With the escalation in mass migration of African Americans into Detroit during World War I continuing through the 1960s, the city has been a boiling pot of racial unrest fueled by institutional discrimination and super-exploitation. The 1943 “Race Riot” and the 1967 Rebellion were also unprecedented episodes of conflict and state repression.

Today Detroit is facing a renewed round of political and economic policies designed to suppress the now majority African American population. If the history of the city since 1833 is any indication, the oppressed will continue their struggle for full equality and self-determination.

This report was delivered on February 24, 2016 at the Dr. Charles H. Wright Museum of African American History in Midtown Detroit.

The panel discussion entitled “Detroit: Attacked and Fighting Back” was sponsored by the Association for the Study of African American Life & History (ASALH), Detroit chapter. Also making contributions to the discussion was Sharon Sexton, a documentary filmmaker and historian; Dale Rich, photojournalists and historian; Orlin Jones, author and President of the Conant Gardens Homeowners Association in Detroit; and Nubia Polk of ASALH who served as moderator. 

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More U.S. Troops Killed by Halliburton than by Iraqis

February 26th, 2016 by David Swanson

The U.S. government, from Dick Cheney to Hillary Clinton, told blatant lies about the Iraqi government creating chemical, biological, and nuclear weapons in 2002, despite having been informed of the fact that Iraq was doing no such thing. U.S. leaders lied about ties between Iraq and terrorists that they also knew did not exist.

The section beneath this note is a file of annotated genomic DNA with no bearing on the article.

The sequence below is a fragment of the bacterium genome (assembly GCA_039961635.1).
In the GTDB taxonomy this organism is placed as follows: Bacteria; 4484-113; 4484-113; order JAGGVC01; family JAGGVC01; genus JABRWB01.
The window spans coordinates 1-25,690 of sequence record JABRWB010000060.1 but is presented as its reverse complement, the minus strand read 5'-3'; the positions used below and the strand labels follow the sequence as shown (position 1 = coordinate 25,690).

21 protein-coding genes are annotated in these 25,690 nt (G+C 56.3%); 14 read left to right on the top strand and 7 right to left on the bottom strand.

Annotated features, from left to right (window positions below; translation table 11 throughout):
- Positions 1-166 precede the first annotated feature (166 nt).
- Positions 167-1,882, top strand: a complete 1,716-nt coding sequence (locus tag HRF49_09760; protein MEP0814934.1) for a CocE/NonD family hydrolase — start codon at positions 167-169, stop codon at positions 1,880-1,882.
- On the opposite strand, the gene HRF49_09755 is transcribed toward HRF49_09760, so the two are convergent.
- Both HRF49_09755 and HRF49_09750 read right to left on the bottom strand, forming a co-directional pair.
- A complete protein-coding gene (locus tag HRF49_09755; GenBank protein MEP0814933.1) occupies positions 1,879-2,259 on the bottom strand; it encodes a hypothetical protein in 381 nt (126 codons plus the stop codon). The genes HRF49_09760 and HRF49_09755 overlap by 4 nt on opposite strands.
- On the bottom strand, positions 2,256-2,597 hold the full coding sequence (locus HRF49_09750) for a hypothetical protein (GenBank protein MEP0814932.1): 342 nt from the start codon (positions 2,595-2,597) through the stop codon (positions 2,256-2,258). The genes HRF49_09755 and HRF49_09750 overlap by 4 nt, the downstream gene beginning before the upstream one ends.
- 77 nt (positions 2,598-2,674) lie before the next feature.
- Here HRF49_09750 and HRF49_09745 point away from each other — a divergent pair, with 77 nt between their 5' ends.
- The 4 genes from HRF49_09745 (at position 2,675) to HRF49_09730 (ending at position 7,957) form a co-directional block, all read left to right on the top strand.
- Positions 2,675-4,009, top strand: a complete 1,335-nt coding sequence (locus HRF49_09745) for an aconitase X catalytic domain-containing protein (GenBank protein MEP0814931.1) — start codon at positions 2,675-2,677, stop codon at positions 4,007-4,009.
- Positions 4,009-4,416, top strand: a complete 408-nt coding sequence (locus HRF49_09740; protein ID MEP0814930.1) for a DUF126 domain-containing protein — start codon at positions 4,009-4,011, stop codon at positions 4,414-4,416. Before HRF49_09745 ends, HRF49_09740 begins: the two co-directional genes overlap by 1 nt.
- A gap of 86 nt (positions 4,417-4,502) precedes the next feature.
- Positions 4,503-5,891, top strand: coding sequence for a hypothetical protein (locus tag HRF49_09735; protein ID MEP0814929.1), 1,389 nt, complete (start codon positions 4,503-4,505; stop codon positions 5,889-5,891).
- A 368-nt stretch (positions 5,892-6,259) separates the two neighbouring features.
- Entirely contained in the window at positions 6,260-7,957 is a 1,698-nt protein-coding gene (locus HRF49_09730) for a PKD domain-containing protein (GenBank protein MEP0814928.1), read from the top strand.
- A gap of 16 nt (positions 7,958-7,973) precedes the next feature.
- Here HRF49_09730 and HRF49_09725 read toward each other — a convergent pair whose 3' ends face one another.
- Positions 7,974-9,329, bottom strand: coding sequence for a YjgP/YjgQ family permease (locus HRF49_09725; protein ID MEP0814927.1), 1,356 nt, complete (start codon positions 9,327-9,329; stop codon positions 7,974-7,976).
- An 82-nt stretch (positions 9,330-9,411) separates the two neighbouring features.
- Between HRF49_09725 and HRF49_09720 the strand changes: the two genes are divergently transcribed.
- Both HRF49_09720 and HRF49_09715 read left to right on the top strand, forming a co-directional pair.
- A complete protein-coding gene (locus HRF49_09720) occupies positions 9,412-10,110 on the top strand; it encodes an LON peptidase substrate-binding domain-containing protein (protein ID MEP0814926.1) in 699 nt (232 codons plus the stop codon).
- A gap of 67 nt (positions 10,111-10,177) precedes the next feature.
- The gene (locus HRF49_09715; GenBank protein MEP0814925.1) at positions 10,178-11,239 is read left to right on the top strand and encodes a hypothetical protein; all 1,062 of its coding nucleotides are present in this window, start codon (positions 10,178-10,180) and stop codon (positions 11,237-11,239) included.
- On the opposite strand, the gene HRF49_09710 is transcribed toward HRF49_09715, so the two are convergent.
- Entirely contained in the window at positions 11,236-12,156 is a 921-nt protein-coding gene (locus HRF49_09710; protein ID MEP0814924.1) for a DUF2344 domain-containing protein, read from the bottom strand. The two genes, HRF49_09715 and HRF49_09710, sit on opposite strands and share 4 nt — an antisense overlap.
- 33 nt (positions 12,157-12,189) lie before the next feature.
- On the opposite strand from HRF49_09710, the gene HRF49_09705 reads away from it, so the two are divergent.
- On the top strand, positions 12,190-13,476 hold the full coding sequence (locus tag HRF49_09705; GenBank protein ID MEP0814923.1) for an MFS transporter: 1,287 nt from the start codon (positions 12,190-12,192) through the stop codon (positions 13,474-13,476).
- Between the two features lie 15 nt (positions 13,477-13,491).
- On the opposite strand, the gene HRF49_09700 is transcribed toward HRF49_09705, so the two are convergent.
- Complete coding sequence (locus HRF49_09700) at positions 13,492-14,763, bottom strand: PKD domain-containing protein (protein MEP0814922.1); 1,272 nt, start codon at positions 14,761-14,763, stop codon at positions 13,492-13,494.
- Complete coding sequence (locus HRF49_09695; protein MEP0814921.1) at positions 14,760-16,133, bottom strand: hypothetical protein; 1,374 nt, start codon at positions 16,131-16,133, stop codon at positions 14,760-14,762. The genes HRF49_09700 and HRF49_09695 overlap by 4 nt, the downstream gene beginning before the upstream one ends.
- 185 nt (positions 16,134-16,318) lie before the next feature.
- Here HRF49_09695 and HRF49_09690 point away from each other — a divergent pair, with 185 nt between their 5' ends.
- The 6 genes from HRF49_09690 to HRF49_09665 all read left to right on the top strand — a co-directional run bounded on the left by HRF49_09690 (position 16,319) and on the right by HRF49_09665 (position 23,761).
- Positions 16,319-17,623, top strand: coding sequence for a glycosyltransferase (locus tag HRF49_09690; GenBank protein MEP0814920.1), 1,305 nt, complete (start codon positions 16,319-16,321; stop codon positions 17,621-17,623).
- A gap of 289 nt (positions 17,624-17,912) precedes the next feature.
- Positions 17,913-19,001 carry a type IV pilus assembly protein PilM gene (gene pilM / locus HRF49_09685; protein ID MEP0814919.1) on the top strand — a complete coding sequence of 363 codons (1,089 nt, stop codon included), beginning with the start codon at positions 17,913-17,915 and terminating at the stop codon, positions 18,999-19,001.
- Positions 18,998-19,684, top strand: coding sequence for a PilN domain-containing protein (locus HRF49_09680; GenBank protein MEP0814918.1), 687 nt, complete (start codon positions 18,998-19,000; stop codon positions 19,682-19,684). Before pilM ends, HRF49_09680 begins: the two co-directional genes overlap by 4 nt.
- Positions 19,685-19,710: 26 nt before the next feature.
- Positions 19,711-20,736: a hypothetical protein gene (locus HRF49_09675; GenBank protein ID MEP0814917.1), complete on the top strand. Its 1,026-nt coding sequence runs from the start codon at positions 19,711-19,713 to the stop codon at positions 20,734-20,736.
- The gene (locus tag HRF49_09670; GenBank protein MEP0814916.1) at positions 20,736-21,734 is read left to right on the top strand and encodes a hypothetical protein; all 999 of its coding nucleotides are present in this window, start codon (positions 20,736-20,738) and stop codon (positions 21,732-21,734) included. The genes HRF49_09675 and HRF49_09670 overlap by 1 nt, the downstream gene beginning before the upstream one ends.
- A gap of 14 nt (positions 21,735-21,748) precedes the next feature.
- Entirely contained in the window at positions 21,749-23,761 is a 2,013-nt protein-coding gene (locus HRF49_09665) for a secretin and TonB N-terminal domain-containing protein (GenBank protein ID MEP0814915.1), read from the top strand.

Then the U.S. military attacked and invaded Iraq, in the process heavily bombing old sites of Iraqi chemical weapons from the 1980s, many of those weapons having been provided by the United States. In large part because of the U.S. origin of the old Iraqi chemical weapons, the U.S. kept quiet about them during the new war. Another reason for the official silence was that, during the 2003 U.S. destruction of Iraq, many of those old weapons were seized by fledgling terrorist groups. The war had done exactly what it had been justified as being needed to prevent; it had given WMDs to terrorists.

The geniuses running the U.S. military set up U.S. bases at the sites of old chemical weapons piles, dug giant burn pits into the ground, and began burning the military’s trash — monumental quantities of trash, something like The Story of Stuff on steroids. They burned hundreds of tons of trash every day, including everything you can think of: oil, rubber, tires, treated wood, medicines, pesticides, asbestos, plastic, explosives, paint, human body parts, and . . . (wait for it) . . . nuclear, biological, and chemical decontamination materials.

The burn pits poisoned Iraq, together with depleted uranium weapons, napalm, white phosphorous, and various other horrors, creating unprecedented epidemics of birth defects, and killing untold masses of Iraqis. The burn pits also poisoned tens of thousands of U.S. troops, many of whom have died as a result, including very likely the son of the current U.S. vice president. The burn pits profited Halliburton, the company of the previous U.S. vice president.